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Trail Illustrated Map Glacier
National Geographic Trails Illustrated Map for Glacier National Park contains detailed topographic info, named and clearly marked trails, recreational points of interest, and navigational aids for both Glacier and Waterton Lakes in Canada.



















hiking Glacier book
Hiking Glacier and Waterton Lakes Nat'l Parks provides details for more than 60 hikes in the area, including detailed trail descriptions, difficulty ratings, average hiking times, best hiking seasons, GPS - compatible maps, and hikes suited to every ability.





























Granite Park Chalet

Trail Features: Outstanding views, Wildflowers Heavens Peak
Trail Location: The Loop
Roundtrip Length: 8.4 Miles
Total Elevation Gain: 2450 Feet
Avg. Elev Gain / Mile: 583 Feet
Highest Elevation: 6670 Feet
Trail Difficulty Rating: 13.30 (strenuous)
Parking Lot Latitude 48.755
Parking Lot Longitude -113.80048


Trail Description:

This hike to the Granite Park Chalet begins from The Loop, a sharp bend in the Going-to-the-Sun Road on the west side of the park, located 13.1 miles east of the McDonald Lodge. The trailhead is located near the apex in the bend of the road.

The trail is technically called the Granite Park Trail, but many people refer to it as the Loop Trail. Roughly one-tenth of a mile from the trailhead you’ll cross a footbridge, and almost immediately will begin to notice the devastation from the Trapper Creek Fire of 2003. Much of this hike will pass through the ghostly remains of thousands of dead trees.

wildflowersAt roughly 0.6 miles you’ll reach the Packers Roost Trail junction. To continue on towards the Chalet, veer towards the right here. Just beyond the junction the trail begins to climb, and over the course of the next 3.4 miles will make a steady and relatively steep climb of more than 2400 feet on its way to the Chalet. With the trail being exposed for most of its length, you may want to consider starting this hike early in the morning when the forecast calls for hot and sunny weather.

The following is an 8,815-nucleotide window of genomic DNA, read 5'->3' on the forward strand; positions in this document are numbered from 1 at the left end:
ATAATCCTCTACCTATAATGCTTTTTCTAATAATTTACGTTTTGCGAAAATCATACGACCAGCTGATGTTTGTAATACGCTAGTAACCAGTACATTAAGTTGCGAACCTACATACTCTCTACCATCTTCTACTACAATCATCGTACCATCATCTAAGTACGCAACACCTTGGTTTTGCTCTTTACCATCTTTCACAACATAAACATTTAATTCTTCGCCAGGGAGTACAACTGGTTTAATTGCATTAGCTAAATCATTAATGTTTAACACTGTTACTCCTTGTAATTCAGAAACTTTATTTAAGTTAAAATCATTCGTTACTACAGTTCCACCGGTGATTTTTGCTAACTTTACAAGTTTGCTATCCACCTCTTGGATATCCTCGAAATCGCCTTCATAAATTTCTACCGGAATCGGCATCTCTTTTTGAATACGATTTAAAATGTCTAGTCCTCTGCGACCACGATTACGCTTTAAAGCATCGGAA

Before 2003 the Granite Park Trail was heavily wooded, but the lightning ignited wildfire, which burned more than 19,000 acres, swept through and opened up vistas of the surrounding mountains. The forest, however, is already in the process of regeneration. Today you'll find extensive undergrowth, including thousands of wildflowers.

As you continue to climb higher make sure to look out across the valley for a birds-eye view of the massive 8987-foot Heavens Peak, the most dominate feature in the area. In the valley below is McDonald Creek, as well as many dead trees from the aforementioned fire.

At roughly 2.8 miles the trail begins passing through sections of healthy pine forest. In areas that are more open, as you near the top, you’ll have some great views of the Garden Wall and Swiftcurrent Mountain directly ahead of you. If you look closely you may even notice the fire tower sitting atop the 8438-foot mountain.

At 3.6 miles you’ll reach the spur trail that leads to the Granite Park Backcountry Campground. It includes four individual campsites, two of which can be reserved ahead of time.

granite park chaletHikers will reach the Highline Trail junction roughly 4.2 miles from the trailhead. A turn to the right here will take you up to Logan Pass. Going straight will take you towards the Fifty Mountain Backcountry Campground. To visit the Granite Park Chalet, hikers should turn left here.

The Granite Park Chalet was built in 1914 and 1915 by the Great Northern Railway to provide comfortable backcountry accommodations inside Glacier National Park. The rustic lodge was the last of nine chalets built by the railroad, and today is listed as a National Historic Landmark. Compared to Sperry Chalet, the Granite Park Chalet is much more basic, and is essentially a simple hiker's hostel, with virtually no amenities. It has 12 guest rooms, each with 2 to 6 bunks. There’s no electricity, but the common-area kitchen does have a propane stove where you can cook a warm lunch or dinner.

granite park chaletgranite park chalet

The chalet also sells packaged foods, beverages, snacks, and bottled water to hikers. If not interested in buying water, there’s a stream about a quarter-mile away along a rocky and rugged trail. You will have to treat this water first. For more information and to make a reservation, please click here.








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